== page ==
What Is the Difference Between a Power of Attorney and an Executor?

Posted by John Crow | Dec 05, 2019 | 0 Comments

A common question I am asked is: What is the difference between having power of attorney and serving as an executor?

The difference is literally life and death. The agent serving under your power of attorney only has power and authority to act during your lifetime. Conversely, the executor is a person who is appointed by the probate court to close out your estate when you pass away. The executor only has power to act after your death. 

While an agent's responsibilities and an executor's responsibilities are similar, their roles are required for opposite times.  As soon as you die, your power of attorney is void, and your agent's authority is terminated.  In the same way, your executor has no authority until the moment you die and he or she is appointed by the court to take over your accounts.

How a Power of Attorney Works

At some point in your life, you will not be capable of taking care of your finances and your personal life.  If you become physically or mentally incapacitated, you will need someone to help manage your accounts, pay your bills, file your taxes, and make healthcare decisions for you.  Unfortunately, a loved one does not always have the legal authority to automatically assume your responsibilities. An individual who wants to help make these decisions must have the property authority to do so. This is where a power of attorney comes into play.

A power of attorney is a document that allows you to appoint someone to make healthcare, financial, and other important decisions for you during your life. Just remember that your agent only has the ability to act during your life, and generally cannot make decisions for you after your death.

The Role of the Executor

When you die, your bank accounts, investments, and personal affairs do not simply disappear. Someone needs to have the legal ability to settle your accounts, file your last tax return, and manage the upkeep of your personal assets. That is the role of the executor.

The executor is nominated by your Last Will and Testament and is appointed by the Court. Their responsibilities include satisfying debts, gathering assets, resolving claims against your estate, and disseminating assets among the beneficiaries of your will.

Remember that while you are living, your executor has no power to act on your behalf. The executor's is only authorized by the Court to act after your death. Sometimes I am asked whether an executor can take action on behalf of a person while they are still alive. The answer is always no. That is the job for the person you appoint as your agent under your power of attorney. Often times, your executor and your agent are the same person, but that person still must act in the proper capacity.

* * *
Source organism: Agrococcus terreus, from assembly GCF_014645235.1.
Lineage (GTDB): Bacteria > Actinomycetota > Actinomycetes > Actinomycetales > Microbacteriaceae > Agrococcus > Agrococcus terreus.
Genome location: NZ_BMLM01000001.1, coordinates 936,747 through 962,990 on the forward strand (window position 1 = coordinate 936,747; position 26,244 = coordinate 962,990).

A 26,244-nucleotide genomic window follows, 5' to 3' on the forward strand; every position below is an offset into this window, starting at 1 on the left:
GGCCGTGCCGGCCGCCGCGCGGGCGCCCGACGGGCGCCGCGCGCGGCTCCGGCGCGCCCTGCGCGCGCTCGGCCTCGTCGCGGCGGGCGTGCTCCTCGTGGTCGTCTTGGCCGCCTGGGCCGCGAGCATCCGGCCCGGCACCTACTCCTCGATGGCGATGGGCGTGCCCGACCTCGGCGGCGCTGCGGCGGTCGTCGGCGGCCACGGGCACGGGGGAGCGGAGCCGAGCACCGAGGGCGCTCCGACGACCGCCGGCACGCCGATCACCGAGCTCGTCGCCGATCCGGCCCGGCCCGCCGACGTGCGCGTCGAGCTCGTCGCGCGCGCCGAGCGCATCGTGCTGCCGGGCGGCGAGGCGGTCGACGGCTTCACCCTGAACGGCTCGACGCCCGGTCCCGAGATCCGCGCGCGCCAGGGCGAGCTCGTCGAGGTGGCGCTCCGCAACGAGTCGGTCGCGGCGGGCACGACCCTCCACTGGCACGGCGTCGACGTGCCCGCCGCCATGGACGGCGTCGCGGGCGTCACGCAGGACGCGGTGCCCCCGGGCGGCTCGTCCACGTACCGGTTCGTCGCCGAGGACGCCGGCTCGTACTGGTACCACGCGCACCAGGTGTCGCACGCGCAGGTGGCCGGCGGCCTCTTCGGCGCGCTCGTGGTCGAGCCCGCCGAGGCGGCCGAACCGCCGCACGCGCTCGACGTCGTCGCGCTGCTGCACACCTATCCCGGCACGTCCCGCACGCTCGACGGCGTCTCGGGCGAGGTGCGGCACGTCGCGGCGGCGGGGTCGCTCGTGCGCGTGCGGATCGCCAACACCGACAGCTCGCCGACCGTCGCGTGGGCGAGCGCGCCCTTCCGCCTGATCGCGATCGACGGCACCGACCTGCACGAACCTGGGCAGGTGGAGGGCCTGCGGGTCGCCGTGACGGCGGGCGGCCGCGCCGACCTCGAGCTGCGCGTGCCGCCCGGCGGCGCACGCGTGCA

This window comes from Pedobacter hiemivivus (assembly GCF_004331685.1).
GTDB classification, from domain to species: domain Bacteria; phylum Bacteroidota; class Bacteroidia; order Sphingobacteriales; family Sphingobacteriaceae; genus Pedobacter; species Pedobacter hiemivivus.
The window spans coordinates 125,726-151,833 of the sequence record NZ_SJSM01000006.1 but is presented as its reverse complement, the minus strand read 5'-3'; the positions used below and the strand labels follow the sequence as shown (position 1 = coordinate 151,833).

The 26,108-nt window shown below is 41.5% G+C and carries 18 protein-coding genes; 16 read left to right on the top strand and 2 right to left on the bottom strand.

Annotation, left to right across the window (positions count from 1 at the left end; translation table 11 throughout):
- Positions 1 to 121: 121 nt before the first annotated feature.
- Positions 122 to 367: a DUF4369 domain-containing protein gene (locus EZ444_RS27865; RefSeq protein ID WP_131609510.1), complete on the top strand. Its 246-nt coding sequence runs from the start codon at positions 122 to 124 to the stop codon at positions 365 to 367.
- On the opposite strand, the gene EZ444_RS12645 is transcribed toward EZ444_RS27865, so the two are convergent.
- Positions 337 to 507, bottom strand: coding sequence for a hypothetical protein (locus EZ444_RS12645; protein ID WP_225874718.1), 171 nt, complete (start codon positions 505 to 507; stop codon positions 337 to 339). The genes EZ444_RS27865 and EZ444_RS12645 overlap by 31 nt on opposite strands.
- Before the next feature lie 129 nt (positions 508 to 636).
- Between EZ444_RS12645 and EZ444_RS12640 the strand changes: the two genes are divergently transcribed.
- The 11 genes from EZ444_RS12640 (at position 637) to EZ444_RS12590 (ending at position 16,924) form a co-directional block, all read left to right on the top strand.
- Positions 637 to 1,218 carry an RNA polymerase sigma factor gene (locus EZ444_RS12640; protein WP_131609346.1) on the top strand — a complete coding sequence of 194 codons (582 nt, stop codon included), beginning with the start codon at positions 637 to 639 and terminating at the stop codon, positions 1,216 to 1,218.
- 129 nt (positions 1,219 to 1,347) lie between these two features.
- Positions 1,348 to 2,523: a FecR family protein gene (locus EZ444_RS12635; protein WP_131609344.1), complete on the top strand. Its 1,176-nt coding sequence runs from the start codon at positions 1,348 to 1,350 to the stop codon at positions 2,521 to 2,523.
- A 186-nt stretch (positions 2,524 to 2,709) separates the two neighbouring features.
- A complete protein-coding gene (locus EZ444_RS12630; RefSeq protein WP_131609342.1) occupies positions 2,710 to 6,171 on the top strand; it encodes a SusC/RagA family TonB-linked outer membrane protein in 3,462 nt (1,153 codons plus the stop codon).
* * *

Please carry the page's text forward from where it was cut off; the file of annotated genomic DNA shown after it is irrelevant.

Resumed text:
Contact a Clarksville Attorney

Knowing the difference between a power of attorney and an executor is important. Understanding that, it's important to consult your estate planning attorney to help you draft and execute both a power of attorney document and a will. While the process may seem simple enough, an experienced attorney will provide invaluable advice on preparing for your future and after your death. An attorney can also advise you on selecting an agent and executor if you are unsure of who would be the best person to appoint for the roles. 

Clarksville attorney John W. Crow has daily experience supporting the community through creating and revising residents' estate plans. Contact our firm to hear more about appointing an agent and executor.  Call John W. Crow at 931-218-7800 or make an appointment online today.  We look forward to hearing from you and supporting your future well-being!

About the Author

John Crow

John Crow is the founder of Crow Estate Planning and Probate, PLC, a boutique law firm with offices in Clarksville, Tennessee and Hopkinsville, Kentucky. He has extensive experience in guiding people through the important and often complex decisions surrounding wills, trusts, probate, conservatorships, and business formations.


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